My teeth grind when I hear the phrase “sex and violence”, usually pronounced as one word: “sexandviolence”. In theory, I could understand an objection to one or the other in movies, TV, and books. But why are they always linked as if we cannot have one without the other? Call me slow, but I don’t get it.
I can understand distaste for exploding cars and bodies mashed beyond recognition, but why link that kind of violence with a natural fact of life? The species wouldn’t continue without sex. At its most successful, sex bonds two people into a happy pairing, the most productive and least violent element in any tribe. So what is the issue?
Maybe it’s the misconceptions. (Bad pun. Sorry!) Rape, incest, emotional coercion, and pedophilia are not sex. They are violent acts against helpless people. Only the choice of weapon is different from other forms of battery.
Are we still frightened by sex? Birth control may have been practiced for thousands of years, but the methods were really iffy until The Pill. In earlier times, women, and the men who cared about them, had reason to fear that natural urge to mate. The resultant pregnancy often meant a woman, like my own grandmother, died a lingering and very painful death. More often, too many pregnancies permanently damaged a woman’s health.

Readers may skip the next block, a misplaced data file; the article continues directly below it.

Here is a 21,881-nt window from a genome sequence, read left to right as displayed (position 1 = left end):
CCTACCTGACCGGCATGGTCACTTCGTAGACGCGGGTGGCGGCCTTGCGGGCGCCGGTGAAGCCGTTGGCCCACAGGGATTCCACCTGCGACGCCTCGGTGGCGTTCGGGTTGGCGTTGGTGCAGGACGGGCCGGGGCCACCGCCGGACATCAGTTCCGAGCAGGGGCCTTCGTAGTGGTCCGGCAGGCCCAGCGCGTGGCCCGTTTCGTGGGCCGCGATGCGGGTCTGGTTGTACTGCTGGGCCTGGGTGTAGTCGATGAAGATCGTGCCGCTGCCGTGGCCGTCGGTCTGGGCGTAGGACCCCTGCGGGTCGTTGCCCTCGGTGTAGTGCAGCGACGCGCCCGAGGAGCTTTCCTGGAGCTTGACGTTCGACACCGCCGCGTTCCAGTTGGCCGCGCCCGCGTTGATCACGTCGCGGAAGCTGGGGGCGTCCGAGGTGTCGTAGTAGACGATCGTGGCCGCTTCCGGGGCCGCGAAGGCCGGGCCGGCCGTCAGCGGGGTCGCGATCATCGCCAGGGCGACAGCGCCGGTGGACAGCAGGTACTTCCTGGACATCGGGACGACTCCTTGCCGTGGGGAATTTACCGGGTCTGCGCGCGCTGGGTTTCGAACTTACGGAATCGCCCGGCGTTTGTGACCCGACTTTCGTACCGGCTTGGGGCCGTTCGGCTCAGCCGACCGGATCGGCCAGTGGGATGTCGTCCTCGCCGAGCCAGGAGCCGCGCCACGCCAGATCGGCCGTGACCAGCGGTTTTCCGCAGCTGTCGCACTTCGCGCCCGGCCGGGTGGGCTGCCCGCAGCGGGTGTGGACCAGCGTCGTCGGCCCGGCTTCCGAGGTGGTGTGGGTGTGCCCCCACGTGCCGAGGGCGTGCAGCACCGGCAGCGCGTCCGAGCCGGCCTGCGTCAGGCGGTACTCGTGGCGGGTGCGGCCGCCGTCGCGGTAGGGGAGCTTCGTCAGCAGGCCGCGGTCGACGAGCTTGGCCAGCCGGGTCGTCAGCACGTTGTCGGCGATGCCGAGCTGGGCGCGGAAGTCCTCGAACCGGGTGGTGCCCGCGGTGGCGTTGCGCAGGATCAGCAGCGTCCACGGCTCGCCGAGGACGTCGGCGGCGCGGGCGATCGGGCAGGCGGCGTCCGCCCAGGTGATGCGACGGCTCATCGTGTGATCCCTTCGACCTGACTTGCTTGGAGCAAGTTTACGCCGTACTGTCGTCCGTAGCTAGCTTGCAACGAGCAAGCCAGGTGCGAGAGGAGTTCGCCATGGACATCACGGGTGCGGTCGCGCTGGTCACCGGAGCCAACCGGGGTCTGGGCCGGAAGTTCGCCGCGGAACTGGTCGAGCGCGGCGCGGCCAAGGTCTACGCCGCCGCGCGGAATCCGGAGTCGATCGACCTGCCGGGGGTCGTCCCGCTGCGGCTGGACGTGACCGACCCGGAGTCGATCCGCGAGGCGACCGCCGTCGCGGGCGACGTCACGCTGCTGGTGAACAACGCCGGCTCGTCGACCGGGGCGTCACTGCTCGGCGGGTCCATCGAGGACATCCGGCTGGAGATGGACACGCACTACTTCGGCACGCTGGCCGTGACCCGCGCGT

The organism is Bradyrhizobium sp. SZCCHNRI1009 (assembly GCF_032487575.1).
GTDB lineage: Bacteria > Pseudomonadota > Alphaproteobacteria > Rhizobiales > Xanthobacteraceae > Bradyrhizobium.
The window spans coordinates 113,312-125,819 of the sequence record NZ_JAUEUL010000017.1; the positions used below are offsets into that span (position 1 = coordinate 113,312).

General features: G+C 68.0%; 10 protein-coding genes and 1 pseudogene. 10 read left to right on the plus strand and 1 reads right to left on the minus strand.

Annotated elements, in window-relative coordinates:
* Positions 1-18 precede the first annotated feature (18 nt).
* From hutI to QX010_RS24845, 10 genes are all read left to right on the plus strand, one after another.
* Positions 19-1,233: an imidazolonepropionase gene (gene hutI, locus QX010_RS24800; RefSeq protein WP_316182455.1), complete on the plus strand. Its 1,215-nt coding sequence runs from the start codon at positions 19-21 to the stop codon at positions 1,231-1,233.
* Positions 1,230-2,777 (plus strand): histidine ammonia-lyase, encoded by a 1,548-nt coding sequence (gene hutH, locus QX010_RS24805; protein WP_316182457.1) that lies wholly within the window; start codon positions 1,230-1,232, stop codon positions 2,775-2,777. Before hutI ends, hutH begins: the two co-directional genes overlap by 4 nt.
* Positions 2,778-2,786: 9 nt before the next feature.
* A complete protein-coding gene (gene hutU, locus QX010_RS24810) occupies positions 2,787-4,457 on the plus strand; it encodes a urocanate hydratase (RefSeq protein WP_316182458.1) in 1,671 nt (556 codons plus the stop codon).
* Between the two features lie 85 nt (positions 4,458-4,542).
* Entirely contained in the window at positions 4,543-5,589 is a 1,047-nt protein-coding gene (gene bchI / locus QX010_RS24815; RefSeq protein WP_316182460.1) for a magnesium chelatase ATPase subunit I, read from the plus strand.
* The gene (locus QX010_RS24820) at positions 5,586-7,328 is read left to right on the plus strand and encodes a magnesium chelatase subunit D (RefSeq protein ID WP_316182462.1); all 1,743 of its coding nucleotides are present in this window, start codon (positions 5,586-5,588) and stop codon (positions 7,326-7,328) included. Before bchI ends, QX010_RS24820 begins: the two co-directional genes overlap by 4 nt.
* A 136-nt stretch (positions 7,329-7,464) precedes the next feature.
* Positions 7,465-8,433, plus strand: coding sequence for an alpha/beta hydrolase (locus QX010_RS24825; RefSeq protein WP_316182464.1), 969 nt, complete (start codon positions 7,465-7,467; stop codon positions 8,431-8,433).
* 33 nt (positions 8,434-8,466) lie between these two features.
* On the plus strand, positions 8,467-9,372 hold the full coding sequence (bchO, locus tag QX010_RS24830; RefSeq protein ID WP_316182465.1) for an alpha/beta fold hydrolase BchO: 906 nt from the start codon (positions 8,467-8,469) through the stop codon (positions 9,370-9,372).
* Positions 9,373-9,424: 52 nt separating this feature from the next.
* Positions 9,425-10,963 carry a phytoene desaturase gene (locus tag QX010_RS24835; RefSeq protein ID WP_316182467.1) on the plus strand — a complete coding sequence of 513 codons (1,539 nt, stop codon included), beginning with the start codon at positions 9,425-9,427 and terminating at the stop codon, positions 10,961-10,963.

But isn’t this the 21st century? And aren’t most of the objections to sexandviolence about fictional portrayals of modern times? OK, I’m still clueless so let’s move on to how I handle the issue of sexandviolence.
Sex has a natural role in my books. The medieval era was an agrarian time when our ancestors probably learned the facts of life from family goats. Nor did most parents need to have “the talk” because only the upper and some merchant classes had anything resembling our concept of privacy. People under the age of thirty were the largest population cluster, because of a lower life expectancy, and folks in that age group spend a lot of time thinking about, doing, or planning sex. If I ignored the subject, I would not be portraying the era accurately. It doesn’t have to be graphic but it has to be present.
While noting that fatal childbirth or lingering poor health for women are tragic, I do not link sex with violence. My characters are human so no one beds another after drinking a barrel of ale at breakfast, knifing a few folks before the midday meal and falling from the castle walls, while suffering only a minor bruise, after supper.
So maybe my mysteries aren’t full of sexandviolence? Well, they are mysteries so murders happen…
I give up. Since I don’t have a clue what the term means, the books probably are.